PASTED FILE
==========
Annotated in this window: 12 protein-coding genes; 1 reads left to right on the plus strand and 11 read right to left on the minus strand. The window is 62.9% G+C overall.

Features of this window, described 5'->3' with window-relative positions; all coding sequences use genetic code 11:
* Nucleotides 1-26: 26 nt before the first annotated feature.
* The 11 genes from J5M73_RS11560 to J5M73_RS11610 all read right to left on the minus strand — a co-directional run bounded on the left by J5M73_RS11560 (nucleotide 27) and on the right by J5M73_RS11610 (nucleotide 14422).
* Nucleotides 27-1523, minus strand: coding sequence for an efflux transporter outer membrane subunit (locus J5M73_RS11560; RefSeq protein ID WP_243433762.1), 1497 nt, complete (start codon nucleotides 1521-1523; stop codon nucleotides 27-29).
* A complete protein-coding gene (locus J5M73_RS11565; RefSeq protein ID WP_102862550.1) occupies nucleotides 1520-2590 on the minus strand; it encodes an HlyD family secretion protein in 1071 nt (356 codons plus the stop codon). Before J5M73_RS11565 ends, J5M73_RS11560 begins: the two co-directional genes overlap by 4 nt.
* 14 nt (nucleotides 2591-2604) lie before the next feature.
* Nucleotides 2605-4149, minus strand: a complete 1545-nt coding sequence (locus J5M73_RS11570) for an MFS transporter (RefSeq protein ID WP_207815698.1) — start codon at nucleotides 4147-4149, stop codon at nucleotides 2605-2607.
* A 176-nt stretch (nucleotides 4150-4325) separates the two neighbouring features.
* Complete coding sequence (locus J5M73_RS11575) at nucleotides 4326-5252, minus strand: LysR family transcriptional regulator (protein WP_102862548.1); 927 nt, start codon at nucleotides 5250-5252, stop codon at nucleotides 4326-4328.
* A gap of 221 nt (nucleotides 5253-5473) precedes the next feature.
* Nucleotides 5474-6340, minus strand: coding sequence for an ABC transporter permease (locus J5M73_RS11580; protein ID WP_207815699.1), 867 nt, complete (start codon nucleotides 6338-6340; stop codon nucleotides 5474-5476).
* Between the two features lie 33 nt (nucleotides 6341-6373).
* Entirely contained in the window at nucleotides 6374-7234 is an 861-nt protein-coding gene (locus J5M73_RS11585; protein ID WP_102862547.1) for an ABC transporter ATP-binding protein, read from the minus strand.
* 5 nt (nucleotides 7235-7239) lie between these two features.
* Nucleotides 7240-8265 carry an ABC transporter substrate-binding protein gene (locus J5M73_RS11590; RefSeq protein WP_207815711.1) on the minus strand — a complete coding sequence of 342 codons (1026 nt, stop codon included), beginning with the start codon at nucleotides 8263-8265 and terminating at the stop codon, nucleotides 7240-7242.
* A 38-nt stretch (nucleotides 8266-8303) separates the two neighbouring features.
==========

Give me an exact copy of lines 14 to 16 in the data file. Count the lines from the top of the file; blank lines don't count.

* Entirely contained in the window at nucleotides 6374-7234 is an 861-nt protein-coding gene (locus J5M73_RS11585; protein ID WP_102862547.1) for an ABC transporter ATP-binding protein, read from the minus strand.
* 5 nt (nucleotides 7235-7239) lie between these two features.
* Nucleotides 7240-8265 carry an ABC transporter substrate-binding protein gene (locus J5M73_RS11590; RefSeq protein WP_207815711.1) on the minus strand — a complete coding sequence of 342 codons (1026 nt, stop codon included), beginning with the start codon at nucleotides 8263-8265 and terminating at the stop codon, nucleotides 7240-7242.